Queens of the Dancehall and Rudegyals: Rasta Women and Reggae-Dancehall in Brazil
- Author(s): McFarlane, Marisa;
- et al.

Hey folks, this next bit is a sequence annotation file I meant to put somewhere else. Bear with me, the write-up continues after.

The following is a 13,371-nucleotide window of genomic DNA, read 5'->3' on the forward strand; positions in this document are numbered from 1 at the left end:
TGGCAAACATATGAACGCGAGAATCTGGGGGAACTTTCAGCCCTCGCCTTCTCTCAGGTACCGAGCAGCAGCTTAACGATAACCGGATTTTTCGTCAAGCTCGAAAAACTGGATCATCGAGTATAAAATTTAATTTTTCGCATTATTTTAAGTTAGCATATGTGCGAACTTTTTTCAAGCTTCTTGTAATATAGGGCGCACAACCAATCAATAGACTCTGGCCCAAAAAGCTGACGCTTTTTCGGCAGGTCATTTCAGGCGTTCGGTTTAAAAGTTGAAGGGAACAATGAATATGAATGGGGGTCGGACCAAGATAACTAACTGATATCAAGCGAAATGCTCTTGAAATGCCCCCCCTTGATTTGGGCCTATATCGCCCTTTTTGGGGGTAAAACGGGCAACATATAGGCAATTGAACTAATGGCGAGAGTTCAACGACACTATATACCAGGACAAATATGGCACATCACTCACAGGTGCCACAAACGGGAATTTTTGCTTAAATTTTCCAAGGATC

This woman carries the voices of her community through expressions of strength, savvy, and sexuality. She is bold and beautiful, brave and bountiful. She is the Rastafarian queen and the rudegyal of the dancehall. The Reggae-Dancehall sound system culture originated in Jamaica and was popularized during the 1970’s and 1980’s. Since then, this music has reached the far ends of the globe, affecting not only music, but also culture and religion. Quite recently—within the last five to ten years—a large Dancehall scene has erupted in Sao Paulo and Rio de Janeiro, Brazil. During six weeks of fieldwork in this region last summer spent living with and traveling with musicians, I have seen a range of performances, had many interviews, conversations, and experiences with many members of this bourgeoning music scene. A few women in particular, such as Lei Di Dai, Ivy of Familia 7Velas, and Sista Carol Jahffe, are recognized within their community for expressing messages and images of strong women. These women portray diverse personalities through their stage personas and lyrical content. Implementing black feminist theory and concepts of gender and musical performance, is vital for perspectives from black women concerning black women. This exploration will focus on the emergence and experiences of black females, standing out within a male-dominated field of Reggae-Dancehall, in the urban jungles of Sureste (Southeast) Brazil.